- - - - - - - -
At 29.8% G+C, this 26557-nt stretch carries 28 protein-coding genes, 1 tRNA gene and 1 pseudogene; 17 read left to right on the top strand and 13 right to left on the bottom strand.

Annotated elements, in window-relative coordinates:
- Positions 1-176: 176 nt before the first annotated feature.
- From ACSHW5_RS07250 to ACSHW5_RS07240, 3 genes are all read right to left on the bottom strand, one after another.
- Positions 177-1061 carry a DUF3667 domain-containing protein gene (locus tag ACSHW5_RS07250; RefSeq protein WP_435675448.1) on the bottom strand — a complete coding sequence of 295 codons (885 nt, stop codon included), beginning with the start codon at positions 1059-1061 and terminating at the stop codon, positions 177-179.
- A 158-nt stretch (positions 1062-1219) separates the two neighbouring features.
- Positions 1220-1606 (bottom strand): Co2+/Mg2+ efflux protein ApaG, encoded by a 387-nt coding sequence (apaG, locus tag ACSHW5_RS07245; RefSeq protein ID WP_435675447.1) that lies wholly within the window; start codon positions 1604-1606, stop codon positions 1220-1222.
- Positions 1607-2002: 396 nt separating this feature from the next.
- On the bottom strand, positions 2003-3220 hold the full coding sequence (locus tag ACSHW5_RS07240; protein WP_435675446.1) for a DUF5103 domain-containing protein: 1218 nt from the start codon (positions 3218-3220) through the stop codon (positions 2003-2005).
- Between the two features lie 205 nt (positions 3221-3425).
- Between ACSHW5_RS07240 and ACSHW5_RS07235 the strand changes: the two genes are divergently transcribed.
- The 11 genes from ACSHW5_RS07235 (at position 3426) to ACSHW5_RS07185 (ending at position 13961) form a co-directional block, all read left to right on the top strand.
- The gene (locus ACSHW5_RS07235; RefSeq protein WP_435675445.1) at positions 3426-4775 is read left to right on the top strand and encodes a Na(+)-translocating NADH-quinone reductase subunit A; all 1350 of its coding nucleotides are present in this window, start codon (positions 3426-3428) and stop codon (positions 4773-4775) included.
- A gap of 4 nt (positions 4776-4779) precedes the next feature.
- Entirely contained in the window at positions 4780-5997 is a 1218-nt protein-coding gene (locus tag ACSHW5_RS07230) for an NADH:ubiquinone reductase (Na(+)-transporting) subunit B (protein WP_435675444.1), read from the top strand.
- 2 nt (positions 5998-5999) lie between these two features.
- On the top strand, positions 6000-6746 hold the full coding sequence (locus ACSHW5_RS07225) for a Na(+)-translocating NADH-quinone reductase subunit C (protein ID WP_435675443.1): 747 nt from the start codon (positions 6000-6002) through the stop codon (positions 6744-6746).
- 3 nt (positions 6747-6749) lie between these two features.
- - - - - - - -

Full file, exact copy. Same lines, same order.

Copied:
At 29.8% G+C, this 26557-nt stretch carries 28 protein-coding genes, 1 tRNA gene and 1 pseudogene; 17 read left to right on the top strand and 13 right to left on the bottom strand.

Annotated elements, in window-relative coordinates:
- Positions 1-176: 176 nt before the first annotated feature.
- From ACSHW5_RS07250 to ACSHW5_RS07240, 3 genes are all read right to left on the bottom strand, one after another.
- Positions 177-1061 carry a DUF3667 domain-containing protein gene (locus tag ACSHW5_RS07250; RefSeq protein WP_435675448.1) on the bottom strand — a complete coding sequence of 295 codons (885 nt, stop codon included), beginning with the start codon at positions 1059-1061 and terminating at the stop codon, positions 177-179.
- A 158-nt stretch (positions 1062-1219) separates the two neighbouring features.
- Positions 1220-1606 (bottom strand): Co2+/Mg2+ efflux protein ApaG, encoded by a 387-nt coding sequence (apaG, locus tag ACSHW5_RS07245; RefSeq protein ID WP_435675447.1) that lies wholly within the window; start codon positions 1604-1606, stop codon positions 1220-1222.
- Positions 1607-2002: 396 nt separating this feature from the next.
- On the bottom strand, positions 2003-3220 hold the full coding sequence (locus tag ACSHW5_RS07240; protein WP_435675446.1) for a DUF5103 domain-containing protein: 1218 nt from the start codon (positions 3218-3220) through the stop codon (positions 2003-2005).
- Between the two features lie 205 nt (positions 3221-3425).
- Between ACSHW5_RS07240 and ACSHW5_RS07235 the strand changes: the two genes are divergently transcribed.
- The 11 genes from ACSHW5_RS07235 (at position 3426) to ACSHW5_RS07185 (ending at position 13961) form a co-directional block, all read left to right on the top strand.
- The gene (locus ACSHW5_RS07235; RefSeq protein WP_435675445.1) at positions 3426-4775 is read left to right on the top strand and encodes a Na(+)-translocating NADH-quinone reductase subunit A; all 1350 of its coding nucleotides are present in this window, start codon (positions 3426-3428) and stop codon (positions 4773-4775) included.
- A gap of 4 nt (positions 4776-4779) precedes the next feature.
- Entirely contained in the window at positions 4780-5997 is a 1218-nt protein-coding gene (locus tag ACSHW5_RS07230) for an NADH:ubiquinone reductase (Na(+)-transporting) subunit B (protein WP_435675444.1), read from the top strand.
- 2 nt (positions 5998-5999) lie between these two features.
- On the top strand, positions 6000-6746 hold the full coding sequence (locus ACSHW5_RS07225) for a Na(+)-translocating NADH-quinone reductase subunit C (protein ID WP_435675443.1): 747 nt from the start codon (positions 6000-6002) through the stop codon (positions 6744-6746).
- 3 nt (positions 6747-6749) lie between these two features.